258. 101 Spooky Halloween Jokes

A little late for Halloween, but there is no better time for a chuckle than now. Scholastic, Inc. published this joke book illustrated by Don in 1993.

257. Dolls & Gags

Are you old enough to remember the Hathaway shirt ad from the 1950s? This cartoon gets its inspiration from the ad that made the Hathaway company famous. If you're too young to remember or have just forgotten google The Man in the Hathaway shirt. (Sorry, we couldn't copy the link.) The description brings thoughts of today's Mad Men, a show that Don never got started on, but Suzy loves.

256. Breezy Rider

Digging deep in Don's studio we came up with Vol. 1, No. 1 of Breezy Rider, Jan.-Feb. 1971, or as the cover says "FURST FOIST [crossed out] EDITION." Don had three cartoons in this premiere edition, one of which is shown here. The magazine was published (at least once) by Colony Publishing Co., Las Vegas, Nev., with editorial offices in Encino, Calif.
Boy! Doesn't this cop have a nerve, giving the driver a ticket after asking a favor!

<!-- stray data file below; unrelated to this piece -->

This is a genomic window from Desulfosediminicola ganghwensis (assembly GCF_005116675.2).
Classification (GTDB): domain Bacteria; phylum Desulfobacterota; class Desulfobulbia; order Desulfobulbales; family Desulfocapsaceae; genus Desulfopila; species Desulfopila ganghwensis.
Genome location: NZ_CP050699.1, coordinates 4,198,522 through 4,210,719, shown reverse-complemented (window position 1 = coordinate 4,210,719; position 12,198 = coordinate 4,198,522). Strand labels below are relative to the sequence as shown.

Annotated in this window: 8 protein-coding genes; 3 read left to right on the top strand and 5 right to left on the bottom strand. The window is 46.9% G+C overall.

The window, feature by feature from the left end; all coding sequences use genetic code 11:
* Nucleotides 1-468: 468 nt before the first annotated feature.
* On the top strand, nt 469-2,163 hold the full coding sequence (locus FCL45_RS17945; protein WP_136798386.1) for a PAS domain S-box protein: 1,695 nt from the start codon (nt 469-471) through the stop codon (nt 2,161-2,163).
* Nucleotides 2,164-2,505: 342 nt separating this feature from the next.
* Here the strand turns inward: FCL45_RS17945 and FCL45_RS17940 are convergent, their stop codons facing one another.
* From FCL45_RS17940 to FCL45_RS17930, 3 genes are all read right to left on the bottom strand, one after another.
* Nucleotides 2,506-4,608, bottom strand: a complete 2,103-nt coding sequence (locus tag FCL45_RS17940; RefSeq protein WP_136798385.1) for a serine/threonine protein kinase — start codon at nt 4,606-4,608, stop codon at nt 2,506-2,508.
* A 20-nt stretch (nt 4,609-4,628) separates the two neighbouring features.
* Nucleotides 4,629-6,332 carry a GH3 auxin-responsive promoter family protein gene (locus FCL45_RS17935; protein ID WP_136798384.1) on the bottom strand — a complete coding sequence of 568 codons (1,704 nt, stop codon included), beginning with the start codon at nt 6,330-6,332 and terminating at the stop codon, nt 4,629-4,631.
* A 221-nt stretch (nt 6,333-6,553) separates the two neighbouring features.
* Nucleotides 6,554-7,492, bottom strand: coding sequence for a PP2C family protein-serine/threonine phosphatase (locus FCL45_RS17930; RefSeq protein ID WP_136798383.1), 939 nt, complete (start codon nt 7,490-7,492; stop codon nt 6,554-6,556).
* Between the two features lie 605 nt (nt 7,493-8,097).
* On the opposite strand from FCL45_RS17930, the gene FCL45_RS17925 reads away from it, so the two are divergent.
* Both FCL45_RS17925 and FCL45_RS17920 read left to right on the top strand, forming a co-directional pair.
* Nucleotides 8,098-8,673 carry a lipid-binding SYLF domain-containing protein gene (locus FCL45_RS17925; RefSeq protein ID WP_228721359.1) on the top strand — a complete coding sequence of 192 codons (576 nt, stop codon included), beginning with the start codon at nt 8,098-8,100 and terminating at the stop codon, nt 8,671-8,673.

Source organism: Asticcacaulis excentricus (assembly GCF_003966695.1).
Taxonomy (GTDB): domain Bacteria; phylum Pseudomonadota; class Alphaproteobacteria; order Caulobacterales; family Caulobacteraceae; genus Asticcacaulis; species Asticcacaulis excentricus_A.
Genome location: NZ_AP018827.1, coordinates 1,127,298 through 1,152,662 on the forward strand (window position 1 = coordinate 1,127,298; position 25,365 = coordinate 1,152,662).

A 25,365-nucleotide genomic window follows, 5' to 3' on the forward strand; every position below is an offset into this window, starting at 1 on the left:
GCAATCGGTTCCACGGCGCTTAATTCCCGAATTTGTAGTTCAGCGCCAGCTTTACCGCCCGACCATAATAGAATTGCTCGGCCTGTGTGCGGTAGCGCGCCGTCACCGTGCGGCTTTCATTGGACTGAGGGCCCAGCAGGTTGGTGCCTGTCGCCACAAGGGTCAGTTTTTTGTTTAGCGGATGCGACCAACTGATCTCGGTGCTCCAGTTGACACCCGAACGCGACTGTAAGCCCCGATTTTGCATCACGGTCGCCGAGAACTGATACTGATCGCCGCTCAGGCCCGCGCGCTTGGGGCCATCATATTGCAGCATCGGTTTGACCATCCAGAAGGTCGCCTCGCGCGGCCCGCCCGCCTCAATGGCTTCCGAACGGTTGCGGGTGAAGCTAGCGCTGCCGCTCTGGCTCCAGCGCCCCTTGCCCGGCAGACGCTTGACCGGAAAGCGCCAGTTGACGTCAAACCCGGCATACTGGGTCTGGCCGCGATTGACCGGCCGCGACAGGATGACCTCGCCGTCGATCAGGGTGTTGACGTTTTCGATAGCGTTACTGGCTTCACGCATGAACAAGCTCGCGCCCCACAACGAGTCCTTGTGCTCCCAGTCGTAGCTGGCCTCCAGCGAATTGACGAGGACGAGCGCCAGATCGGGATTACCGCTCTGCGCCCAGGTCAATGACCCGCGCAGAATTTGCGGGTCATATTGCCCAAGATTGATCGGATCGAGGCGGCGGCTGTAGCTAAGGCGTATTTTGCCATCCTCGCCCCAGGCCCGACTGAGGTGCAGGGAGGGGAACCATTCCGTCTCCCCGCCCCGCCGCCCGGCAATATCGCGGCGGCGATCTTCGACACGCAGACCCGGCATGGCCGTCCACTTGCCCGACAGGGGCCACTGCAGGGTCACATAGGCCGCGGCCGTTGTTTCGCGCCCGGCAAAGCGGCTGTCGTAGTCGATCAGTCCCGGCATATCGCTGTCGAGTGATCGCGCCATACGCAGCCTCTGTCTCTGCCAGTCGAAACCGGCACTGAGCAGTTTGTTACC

255. Why Marry?

The full title on the cover of this 1957 booklet is: Why Marry? and other Why?'s about Weddings & Brides. Don did a few of the sketches to illustrate the questions and answers within its pages. This booklet and other Why?'s were sold to newspapers presumably for use as spots. The author lists subscribers (with 6,000,000 plus circulation) to WHY in first six months.

254. Star Sight - Visions of the Future

The authors of Star Sight, Visions of the Future, certainly had a good viewpoint when they included several cartoons in their book including this one of Don's reprinted from Saturday Review. The book, published in 1977, examines "three powerful world views" which "present a panorama of alternative futures."